8. Martin credits HBO with changing the rules of television.

Network television standards may have been too tame and regimented for Martin's tastes, but all that changed with HBO and The Sopranos, which he credits as paving the way for a series like Game of Thrones to exist in its current form at all.

"I credit HBO with smashing the damn trope that everybody had to be likable on television," Martin told Rolling Stone. "The Sopranos turned it around. When you meet Tony Soprano, he’s in the psychiatrist office, he’s talking about the ducks, his depression and that stuff, and you like this guy. Then he gets in his car and he’s driving away and he sees someone who owes him money, and he jumps out and he starts stomping him. Now how likable was he? Well you didn’t care, because they already had you. A character like Walter White on Breaking Bad could never have existed before HBO."

9. Martin thinks it's important for writers to break the rules.

While he's an admitted fan of William Goldman, Martin has a very different opinion of noted screenplay expert Syd Field. "There is a book out there by Syd and it’s his guide to writing screenplays and it’s probably one of the most harmful things that has ever been done for the movie industry,” Martin said. “For some perverse reason, it has become the bible not for writers but for what we call 'the suits,' the guys at the studios whose job it is to develop properties and give notes to supervise screenplays. They take Syd Field’s course and they buy the book and they start criticizing screenplays like, ‘Well you know, the first turn is supposed to be on page 12 and yours is not until page 17, so obviously this won’t do!'"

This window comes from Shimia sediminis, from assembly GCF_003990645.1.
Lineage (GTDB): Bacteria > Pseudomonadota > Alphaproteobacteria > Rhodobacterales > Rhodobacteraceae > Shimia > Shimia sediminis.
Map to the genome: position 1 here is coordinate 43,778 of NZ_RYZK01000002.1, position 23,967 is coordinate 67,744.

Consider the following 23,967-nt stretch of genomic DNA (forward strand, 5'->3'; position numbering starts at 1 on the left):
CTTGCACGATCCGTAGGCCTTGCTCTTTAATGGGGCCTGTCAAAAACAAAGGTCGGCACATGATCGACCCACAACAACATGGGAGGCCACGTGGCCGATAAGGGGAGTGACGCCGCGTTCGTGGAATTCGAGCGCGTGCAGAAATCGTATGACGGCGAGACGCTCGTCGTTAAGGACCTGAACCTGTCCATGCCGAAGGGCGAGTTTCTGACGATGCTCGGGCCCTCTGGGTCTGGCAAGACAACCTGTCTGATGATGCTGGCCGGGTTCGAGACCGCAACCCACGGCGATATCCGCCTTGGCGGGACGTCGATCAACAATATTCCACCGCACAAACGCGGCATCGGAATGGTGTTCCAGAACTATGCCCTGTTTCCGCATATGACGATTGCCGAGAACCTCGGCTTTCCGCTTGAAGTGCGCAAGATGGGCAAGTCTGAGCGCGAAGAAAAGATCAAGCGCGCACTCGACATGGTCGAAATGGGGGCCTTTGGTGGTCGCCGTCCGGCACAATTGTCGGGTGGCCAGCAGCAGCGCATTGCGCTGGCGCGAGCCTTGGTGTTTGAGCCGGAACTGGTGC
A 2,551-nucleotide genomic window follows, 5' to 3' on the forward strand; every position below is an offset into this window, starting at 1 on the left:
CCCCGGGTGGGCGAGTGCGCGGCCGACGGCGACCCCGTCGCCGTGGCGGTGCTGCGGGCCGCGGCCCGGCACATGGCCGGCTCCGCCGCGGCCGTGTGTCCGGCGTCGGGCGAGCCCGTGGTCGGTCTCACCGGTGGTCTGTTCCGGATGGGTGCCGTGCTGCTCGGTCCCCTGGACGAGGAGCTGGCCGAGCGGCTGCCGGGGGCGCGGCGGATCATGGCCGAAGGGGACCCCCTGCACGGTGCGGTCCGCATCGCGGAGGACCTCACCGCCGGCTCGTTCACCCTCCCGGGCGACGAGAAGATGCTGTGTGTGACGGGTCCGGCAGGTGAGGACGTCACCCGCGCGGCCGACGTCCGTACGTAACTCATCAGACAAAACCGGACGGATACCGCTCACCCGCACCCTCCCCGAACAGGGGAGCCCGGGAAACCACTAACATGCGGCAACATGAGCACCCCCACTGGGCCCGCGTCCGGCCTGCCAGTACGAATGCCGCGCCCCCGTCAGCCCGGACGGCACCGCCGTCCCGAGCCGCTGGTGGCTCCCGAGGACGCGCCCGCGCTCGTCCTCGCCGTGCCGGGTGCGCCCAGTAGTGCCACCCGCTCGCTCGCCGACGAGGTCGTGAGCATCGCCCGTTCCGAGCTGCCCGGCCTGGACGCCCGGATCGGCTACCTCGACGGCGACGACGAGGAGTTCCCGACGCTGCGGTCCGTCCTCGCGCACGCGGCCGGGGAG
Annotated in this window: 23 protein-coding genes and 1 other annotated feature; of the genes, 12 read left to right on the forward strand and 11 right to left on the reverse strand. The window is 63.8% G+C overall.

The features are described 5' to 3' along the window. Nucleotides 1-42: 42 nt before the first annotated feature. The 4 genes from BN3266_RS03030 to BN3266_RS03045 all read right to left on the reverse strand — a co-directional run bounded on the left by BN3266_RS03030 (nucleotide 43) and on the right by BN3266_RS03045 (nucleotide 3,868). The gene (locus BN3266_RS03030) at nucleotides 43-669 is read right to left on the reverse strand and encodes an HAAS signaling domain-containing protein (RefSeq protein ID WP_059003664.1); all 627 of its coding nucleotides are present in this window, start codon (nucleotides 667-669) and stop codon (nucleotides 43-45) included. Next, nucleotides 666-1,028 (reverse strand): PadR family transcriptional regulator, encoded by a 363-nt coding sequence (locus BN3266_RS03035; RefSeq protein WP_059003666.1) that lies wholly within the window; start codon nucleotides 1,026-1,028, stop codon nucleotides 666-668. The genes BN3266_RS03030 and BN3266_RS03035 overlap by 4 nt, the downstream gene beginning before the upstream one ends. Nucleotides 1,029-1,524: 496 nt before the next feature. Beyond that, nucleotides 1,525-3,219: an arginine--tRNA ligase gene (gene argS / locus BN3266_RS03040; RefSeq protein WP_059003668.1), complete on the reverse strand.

"Syd just writes downs these ridiculous rules," Martin continued. "If there really was a formula as he says, then every movie would be a blockbuster. We would just connect A, B, and C and we would have a great movie and everyone would pack the theater to see it. But every movie is not a blockbuster. Many movies that follow his rules precisely actually go down the toilet."

10. He’s a skilled chess player.

"I started playing chess when I was quite young, in grade school," Martin told The Independent. "I played it through high school. In college, I founded the chess club. I was captain of the chess team." Eventually, Martin discovered that he could actually make some money off this skill.

"For two or three years, I had a pretty good situation. Most writers who have to have a day job work five days a week and then they have the weekend off to write. These chess tournaments were all on the weekend so I had to work on Saturday and Sunday, but then I had five days off to write. The chess generated enough money for me to pay my bills."

11. He has a very specific way of writing, which is why he hasn't finished the winds of winter.

Fans have been waiting for a while for the next book in the A Song of Ice and Fire series, and Martin has been honest about why it's taking him so long. "Writer’s block isn’t to blame here, it’s distraction," he said. "In recent years, all of the work I’ve been doing creates problems because it creates distraction. Because the books and the show are so popular I have interviews to do constantly. I have travel plans constantly. It’s like suddenly I get invited to travel to South Africa or Dubai, and who’s passing up a free trip to Dubai? I don’t write when I travel. I don’t write in hotel rooms. I don’t write on airplanes. I really have to be in my own house undisturbed to write. Through most of my life no body did bother me, but now everyone bothers me every day."

Can You Guess the Meaning of These Dothraki Words?